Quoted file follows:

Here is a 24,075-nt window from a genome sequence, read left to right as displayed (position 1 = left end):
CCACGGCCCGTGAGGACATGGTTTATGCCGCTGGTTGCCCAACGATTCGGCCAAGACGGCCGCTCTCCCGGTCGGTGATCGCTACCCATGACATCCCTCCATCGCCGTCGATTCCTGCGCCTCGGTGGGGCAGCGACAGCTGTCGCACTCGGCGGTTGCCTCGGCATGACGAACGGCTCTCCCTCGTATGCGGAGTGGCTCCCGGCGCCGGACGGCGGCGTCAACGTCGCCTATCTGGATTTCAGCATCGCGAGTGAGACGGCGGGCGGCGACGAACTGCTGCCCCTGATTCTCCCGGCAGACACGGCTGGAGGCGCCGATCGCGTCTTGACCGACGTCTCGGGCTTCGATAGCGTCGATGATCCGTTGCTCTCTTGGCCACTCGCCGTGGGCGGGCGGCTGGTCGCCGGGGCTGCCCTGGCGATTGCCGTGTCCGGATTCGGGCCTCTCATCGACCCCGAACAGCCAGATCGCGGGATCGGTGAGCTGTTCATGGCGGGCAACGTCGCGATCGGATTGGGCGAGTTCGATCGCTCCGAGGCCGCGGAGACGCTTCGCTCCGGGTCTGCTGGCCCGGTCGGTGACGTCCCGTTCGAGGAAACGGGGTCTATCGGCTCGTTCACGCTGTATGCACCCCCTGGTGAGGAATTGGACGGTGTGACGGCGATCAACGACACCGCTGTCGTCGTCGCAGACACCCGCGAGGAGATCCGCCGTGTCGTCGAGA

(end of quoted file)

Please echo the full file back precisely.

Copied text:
Here is a 24,075-nt window from a genome sequence, read left to right as displayed (position 1 = left end):
CCACGGCCCGTGAGGACATGGTTTATGCCGCTGGTTGCCCAACGATTCGGCCAAGACGGCCGCTCTCCCGGTCGGTGATCGCTACCCATGACATCCCTCCATCGCCGTCGATTCCTGCGCCTCGGTGGGGCAGCGACAGCTGTCGCACTCGGCGGTTGCCTCGGCATGACGAACGGCTCTCCCTCGTATGCGGAGTGGCTCCCGGCGCCGGACGGCGGCGTCAACGTCGCCTATCTGGATTTCAGCATCGCGAGTGAGACGGCGGGCGGCGACGAACTGCTGCCCCTGATTCTCCCGGCAGACACGGCTGGAGGCGCCGATCGCGTCTTGACCGACGTCTCGGGCTTCGATAGCGTCGATGATCCGTTGCTCTCTTGGCCACTCGCCGTGGGCGGGCGGCTGGTCGCCGGGGCTGCCCTGGCGATTGCCGTGTCCGGATTCGGGCCTCTCATCGACCCCGAACAGCCAGATCGCGGGATCGGTGAGCTGTTCATGGCGGGCAACGTCGCGATCGGATTGGGCGAGTTCGATCGCTCCGAGGCCGCGGAGACGCTTCGCTCCGGGTCTGCTGGCCCGGTCGGTGACGTCCCGTTCGAGGAAACGGGGTCTATCGGCTCGTTCACGCTGTATGCACCCCCTGGTGAGGAATTGGACGGTGTGACGGCGATCAACGACACCGCTGTCGTCGTCGCAGACACCCGCGAGGAGATCCGCCGTGTCGTCGAGA